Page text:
Keele University and Lincolnshire Police working to improve road safety using dash cam footage
Keele University researchers are working alongside Lincolnshire Police to explore how ‘dash cam’ technology can be used to reduce road offending and improve road safety.
The project has been funded by a £150,000 grant from The Road Safety Trust, which awarded over £1million of funding for technology-focussed road safety projects through its main theme grants in 2021.
The project aims to explore the opportunities, and potential challenges, posed by the increasing use of ‘dash cam’ technologies by the road-using public. Approximately 6,000 pieces of digital footage are being sent into police forces in England and Wales every month, suggesting a growing public appetite for this approach as a way of making roads safer.
The research will explore this new development from the perspective of the police and of the public, engaging with forces across the UK, as well as a variety of road users (including those who have submitted footage to the police and those who have been dealt with as a result of having featured in dash cam footage). The project aims to provide guidance as to how this new development can best contribute to road safety and provide guidance on the consistent handling of it.
Dr Helen Wells, Senior Lecturer in Criminology at Keele University, said: “Growth in the use of ‘dash cams’ and similar technologies by the public shows that road users take road safety seriously and that they want the police to be involved in that. This important project will help us to understand more about the implications of road users policing each other in this way.”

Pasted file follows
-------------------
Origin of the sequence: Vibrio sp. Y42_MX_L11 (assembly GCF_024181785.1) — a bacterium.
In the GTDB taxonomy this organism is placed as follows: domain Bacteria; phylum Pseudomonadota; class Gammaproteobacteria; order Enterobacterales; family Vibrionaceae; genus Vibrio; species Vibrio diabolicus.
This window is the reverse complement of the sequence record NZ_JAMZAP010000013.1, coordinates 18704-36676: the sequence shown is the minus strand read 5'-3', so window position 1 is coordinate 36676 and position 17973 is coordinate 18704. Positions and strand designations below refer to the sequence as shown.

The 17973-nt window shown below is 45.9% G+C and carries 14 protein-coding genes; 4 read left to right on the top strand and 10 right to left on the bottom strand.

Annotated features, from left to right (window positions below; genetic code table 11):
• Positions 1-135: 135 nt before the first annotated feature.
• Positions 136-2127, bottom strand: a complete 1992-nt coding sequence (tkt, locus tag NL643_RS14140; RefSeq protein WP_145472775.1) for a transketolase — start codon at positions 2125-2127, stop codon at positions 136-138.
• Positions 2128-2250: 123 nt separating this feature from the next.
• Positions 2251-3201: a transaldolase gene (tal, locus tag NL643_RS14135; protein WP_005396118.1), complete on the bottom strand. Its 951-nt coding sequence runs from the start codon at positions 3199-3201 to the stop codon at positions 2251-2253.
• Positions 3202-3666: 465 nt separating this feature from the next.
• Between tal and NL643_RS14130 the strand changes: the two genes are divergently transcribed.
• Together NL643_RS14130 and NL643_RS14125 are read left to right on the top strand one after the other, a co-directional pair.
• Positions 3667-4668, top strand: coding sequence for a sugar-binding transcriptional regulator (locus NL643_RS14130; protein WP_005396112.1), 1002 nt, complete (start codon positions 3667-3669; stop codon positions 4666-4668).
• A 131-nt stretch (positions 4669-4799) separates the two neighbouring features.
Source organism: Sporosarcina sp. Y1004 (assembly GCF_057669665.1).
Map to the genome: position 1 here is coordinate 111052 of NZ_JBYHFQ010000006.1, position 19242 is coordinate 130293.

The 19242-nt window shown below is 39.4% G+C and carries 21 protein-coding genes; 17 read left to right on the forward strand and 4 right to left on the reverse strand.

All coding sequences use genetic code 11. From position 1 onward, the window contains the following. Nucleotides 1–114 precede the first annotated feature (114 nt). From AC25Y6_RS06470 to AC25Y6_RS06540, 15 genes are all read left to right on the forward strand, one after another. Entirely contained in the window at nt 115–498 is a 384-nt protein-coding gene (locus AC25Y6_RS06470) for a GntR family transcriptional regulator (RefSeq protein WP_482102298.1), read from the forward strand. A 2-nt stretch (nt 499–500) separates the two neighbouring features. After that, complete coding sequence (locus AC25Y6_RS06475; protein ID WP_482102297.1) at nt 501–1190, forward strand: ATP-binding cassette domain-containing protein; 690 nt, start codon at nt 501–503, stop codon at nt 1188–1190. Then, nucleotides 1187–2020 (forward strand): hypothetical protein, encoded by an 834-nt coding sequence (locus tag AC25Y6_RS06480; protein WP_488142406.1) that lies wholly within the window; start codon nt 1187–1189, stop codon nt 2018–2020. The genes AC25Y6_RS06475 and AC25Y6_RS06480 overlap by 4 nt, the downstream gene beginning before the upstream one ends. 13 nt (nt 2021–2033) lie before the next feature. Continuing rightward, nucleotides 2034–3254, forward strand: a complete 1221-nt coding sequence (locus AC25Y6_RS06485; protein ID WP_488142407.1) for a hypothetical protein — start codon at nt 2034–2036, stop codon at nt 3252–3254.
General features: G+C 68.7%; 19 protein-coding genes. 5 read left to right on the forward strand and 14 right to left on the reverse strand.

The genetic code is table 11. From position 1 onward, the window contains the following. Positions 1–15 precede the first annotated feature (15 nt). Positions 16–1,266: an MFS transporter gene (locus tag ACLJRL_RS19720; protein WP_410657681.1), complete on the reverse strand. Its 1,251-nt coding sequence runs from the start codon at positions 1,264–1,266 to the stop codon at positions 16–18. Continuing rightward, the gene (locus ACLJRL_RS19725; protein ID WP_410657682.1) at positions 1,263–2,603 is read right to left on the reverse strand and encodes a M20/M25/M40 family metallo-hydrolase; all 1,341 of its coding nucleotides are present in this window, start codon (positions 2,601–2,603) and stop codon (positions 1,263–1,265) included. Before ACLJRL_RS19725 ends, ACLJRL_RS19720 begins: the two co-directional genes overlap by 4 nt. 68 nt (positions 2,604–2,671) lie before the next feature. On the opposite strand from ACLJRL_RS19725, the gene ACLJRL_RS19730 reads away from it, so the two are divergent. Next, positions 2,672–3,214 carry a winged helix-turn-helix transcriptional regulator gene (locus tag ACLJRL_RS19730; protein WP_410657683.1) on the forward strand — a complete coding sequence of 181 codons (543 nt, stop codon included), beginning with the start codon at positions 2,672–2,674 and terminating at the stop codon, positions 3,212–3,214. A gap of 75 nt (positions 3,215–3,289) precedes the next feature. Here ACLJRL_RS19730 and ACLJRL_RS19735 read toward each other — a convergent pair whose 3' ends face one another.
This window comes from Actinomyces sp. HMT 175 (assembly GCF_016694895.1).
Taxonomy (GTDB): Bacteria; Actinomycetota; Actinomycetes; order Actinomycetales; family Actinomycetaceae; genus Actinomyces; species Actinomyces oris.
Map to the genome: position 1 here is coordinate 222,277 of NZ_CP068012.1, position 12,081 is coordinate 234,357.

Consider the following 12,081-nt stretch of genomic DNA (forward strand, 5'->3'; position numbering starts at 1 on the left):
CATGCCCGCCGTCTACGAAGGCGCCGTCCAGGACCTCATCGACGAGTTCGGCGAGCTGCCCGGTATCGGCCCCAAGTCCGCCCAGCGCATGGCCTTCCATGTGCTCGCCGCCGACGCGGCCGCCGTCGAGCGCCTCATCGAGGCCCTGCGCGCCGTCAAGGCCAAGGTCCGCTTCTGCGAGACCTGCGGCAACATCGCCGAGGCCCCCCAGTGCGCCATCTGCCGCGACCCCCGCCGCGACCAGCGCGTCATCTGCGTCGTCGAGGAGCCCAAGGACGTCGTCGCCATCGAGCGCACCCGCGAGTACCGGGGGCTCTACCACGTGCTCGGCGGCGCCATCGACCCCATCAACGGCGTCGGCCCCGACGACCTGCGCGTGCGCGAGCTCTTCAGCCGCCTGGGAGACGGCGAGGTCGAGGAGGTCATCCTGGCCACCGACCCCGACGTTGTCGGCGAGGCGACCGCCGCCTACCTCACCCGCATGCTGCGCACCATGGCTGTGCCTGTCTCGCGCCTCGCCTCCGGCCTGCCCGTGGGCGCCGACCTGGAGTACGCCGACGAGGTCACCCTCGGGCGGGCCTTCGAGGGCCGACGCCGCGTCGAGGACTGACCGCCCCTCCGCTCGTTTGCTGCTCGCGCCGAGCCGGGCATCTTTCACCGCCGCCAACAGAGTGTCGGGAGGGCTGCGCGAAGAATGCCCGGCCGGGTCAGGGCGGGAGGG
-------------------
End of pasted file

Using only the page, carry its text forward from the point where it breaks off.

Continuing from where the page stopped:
Andy Cox, Detective Chief Superintendent, Head of Crime at Lincolnshire Police said: “In the UK, five people on average die in a road crash every single day. Road death is preventable and therefore we do not have to accept this devastation. The police cannot solve this alone and must work collaboratively with partners to reduce road danger. Additionally, we need the public’s support and this project seeks to evaluate the impact of enabling the public to report road crime via dash cam, Headcam or a similar method.
“The police cannot be everywhere all of the time but the public can be and therefore I am confident this crucial work will identify the many benefits and further improve our approach in this area. I am excited to work with and support Keele University in undertaking the project and hugely grateful to The Road Safety Trust for its funding which has made this possible. In time, I believe the results will help understanding in this vital area and, as such, be an important component in eradicating road danger and making our roads safe.”
Sally Lines, Chief Executive of The Road Safety Trust added: “We really welcome the project partnership from Lincolnshire Police and Keele University, as it has a clear link to how technology can be used to improve road safety and in turn help us work towards our vision of zero deaths and serious injuries on UK roads.”
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